Bison migrate with the vegetation and go where the most nutritious options grow based on the time of year. Like other livestock, they need to avoid toxic plants, like hemlock, arrowgrass, death camas, and milk vetch.
Bison have a ruminant digestive system, meaning they can ferment and isolate nutrients in a special compartment in their stomachs.
Bison Predators and Threats
Wolves, cougars, bears, and humans hunt and prey on bison.
In North America, before the 1800s, native tribes responsibly hunted bison for sustenance. They used nearly every part of the animal to support entire communities. When settlers started heading west, several factors decimated the bison population. Technological advances, like railroads, mines, and factories, encroached on bison’s habitats and introduced diseases that proved fatal to the species. Collectively, the events are known as “the great bison slaughter of the 19th century.”
So that raises the question: Are bison endangered? The answer depends on the region.
Though bison were once a protected species in the United States, they no longer rate that way. However, organizations like the Buffalo Field Campaign maintain lobbying efforts to get them added to the list. Additionally, the World Wildlife Foundation and International Union for Conservation of Nature list bison as “near threatened.”
Unlike the United States, Canada lists wood bison on its endangered list.
Reproduction, Babies, and Lifespan
Bison mating season is called “rutting season” or “the rut.” It kicks off in June and ends in September. As mammals, female bison — called “cows” — have live births and gestate for about 285 days, which is about the same as humans. They’ve got it easier than elephants, though, who remain pregnant for nearly two years. Also, like people, bison typically only have one child at a time, but twins do happen occasionally. Unlike humans, bison babies weigh a whopping 30 to 70 pounds, or 14 to 32 kilograms.
To attract mates, bulls bellow and wallow, meaning they let out loud cries and roll around. They also headbutt and charge at each other as a show of strength to protect their ladies. Notice we didn’t say “lady.” That’s because bison are polyganous, meaning one male mates with several females, but females only mate with one male.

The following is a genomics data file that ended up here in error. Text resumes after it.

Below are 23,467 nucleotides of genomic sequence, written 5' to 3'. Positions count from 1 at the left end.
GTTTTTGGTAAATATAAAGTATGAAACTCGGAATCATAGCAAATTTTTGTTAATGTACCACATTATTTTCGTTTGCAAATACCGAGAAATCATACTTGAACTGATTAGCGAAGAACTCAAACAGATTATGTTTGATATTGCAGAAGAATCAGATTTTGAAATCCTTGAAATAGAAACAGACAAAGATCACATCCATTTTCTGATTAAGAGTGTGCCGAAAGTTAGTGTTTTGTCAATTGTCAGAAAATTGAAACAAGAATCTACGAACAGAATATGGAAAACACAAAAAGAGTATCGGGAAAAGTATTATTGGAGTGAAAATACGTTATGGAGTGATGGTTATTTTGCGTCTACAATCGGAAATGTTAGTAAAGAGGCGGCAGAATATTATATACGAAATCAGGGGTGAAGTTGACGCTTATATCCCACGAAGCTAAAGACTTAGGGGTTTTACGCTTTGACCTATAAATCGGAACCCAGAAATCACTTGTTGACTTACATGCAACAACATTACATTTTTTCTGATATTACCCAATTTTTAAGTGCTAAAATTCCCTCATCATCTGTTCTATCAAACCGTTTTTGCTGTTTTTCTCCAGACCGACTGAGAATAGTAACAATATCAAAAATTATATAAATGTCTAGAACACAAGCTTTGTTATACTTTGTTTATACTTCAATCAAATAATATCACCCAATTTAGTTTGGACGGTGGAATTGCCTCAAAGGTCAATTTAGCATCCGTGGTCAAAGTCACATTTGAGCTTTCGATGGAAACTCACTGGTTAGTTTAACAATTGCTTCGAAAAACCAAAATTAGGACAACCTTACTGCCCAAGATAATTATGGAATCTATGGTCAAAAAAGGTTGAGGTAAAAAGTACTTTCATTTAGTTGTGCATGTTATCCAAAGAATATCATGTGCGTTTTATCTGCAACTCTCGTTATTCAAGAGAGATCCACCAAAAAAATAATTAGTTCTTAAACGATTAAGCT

Bison can reproduce between the ages of 3 and 19. Cows who get pregnant after 8 years old are considered to have geriatric pregnancies.
Baby Bison Facts
Technically, a baby bison is a calf, but they’re commonly called “red dogs” because of their orange-reddish fur at birth. In their early months, mother cows produce milk for their babies and teach them how to graze for vegetation. Little ones typically stay with their mother’s herd between two and three years before joining a bachelor herd.
Wild bison have a lifespan of about 15 years; captive bison can live to about 25.
The Bison Population
During the 1800s, westward expansion and overzealous hunting reduced the bison population close to extinction in North America. As entertainment, some train companies offered hunting-by-rail trips where men would stand atop rail cars and shoot bison. Today, thanks to education and conservation efforts, about 20,500 wild purebred bison and 500,000 bison-cattle hybrids call the United States and Canada home. About 600 bison live in Europe and a small section of Russia.
Interestingly, the 1986 Chernobyl disaster played a role in the recent resurgence of wisents in Europe. After the nuclear disaster in the region, officials created the Chernobyl Exclusion Zone, which has turned into a makeshift wildlife preserve. The vegetation that now grows in the area proved beneficial to large mammals and has supported the regeneration of European bison and brown bears.
In the United States, in 1913, bison re-population efforts were aided by the New York Zoological Park — now known as the Bronx Zoo. As a gift to the federal government, the zoo put 14 bison on a train west to the Black Hills of South Dakota. From there, they were loaded onto another train and let loose in the plains. Those 14 American buffalo are the ancestors of the bison that now roam in Yellowstone National Park.